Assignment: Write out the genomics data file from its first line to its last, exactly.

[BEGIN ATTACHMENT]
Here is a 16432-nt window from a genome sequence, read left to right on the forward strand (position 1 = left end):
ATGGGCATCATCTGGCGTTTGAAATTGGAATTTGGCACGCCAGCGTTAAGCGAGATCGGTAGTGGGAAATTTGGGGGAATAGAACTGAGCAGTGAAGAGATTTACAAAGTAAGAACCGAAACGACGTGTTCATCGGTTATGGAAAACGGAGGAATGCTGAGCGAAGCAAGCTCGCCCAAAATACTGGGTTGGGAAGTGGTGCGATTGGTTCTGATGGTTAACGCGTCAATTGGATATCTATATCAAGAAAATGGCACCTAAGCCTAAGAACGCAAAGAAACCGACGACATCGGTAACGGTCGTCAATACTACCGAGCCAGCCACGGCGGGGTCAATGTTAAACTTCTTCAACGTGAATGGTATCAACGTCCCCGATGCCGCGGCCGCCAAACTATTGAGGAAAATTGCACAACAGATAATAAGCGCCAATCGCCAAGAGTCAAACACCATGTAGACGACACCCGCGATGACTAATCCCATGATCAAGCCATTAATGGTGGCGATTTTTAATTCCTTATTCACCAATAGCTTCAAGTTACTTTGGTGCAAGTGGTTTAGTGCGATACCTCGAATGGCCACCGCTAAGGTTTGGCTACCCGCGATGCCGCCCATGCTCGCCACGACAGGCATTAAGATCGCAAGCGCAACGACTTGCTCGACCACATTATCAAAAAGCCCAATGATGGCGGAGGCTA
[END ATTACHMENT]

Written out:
Here is a 16432-nt window from a genome sequence, read left to right on the forward strand (position 1 = left end):
ATGGGCATCATCTGGCGTTTGAAATTGGAATTTGGCACGCCAGCGTTAAGCGAGATCGGTAGTGGGAAATTTGGGGGAATAGAACTGAGCAGTGAAGAGATTTACAAAGTAAGAACCGAAACGACGTGTTCATCGGTTATGGAAAACGGAGGAATGCTGAGCGAAGCAAGCTCGCCCAAAATACTGGGTTGGGAAGTGGTGCGATTGGTTCTGATGGTTAACGCGTCAATTGGATATCTATATCAAGAAAATGGCACCTAAGCCTAAGAACGCAAAGAAACCGACGACATCGGTAACGGTCGTCAATACTACCGAGCCAGCCACGGCGGGGTCAATGTTAAACTTCTTCAACGTGAATGGTATCAACGTCCCCGATGCCGCGGCCGCCAAACTATTGAGGAAAATTGCACAACAGATAATAAGCGCCAATCGCCAAGAGTCAAACACCATGTAGACGACACCCGCGATGACTAATCCCATGATCAAGCCATTAATGGTGGCGATTTTTAATTCCTTATTCACCAATAGCTTCAAGTTACTTTGGTGCAAGTGGTTTAGTGCGATACCTCGAATGGCCACCGCTAAGGTTTGGCTACCCGCGATGCCGCCCATGCTCGCCACGACAGGCATTAAGATCGCAAGCGCAACGACTTGCTCGACCACATTATCAAAAAGCCCAATGATGGCGGAGGCTA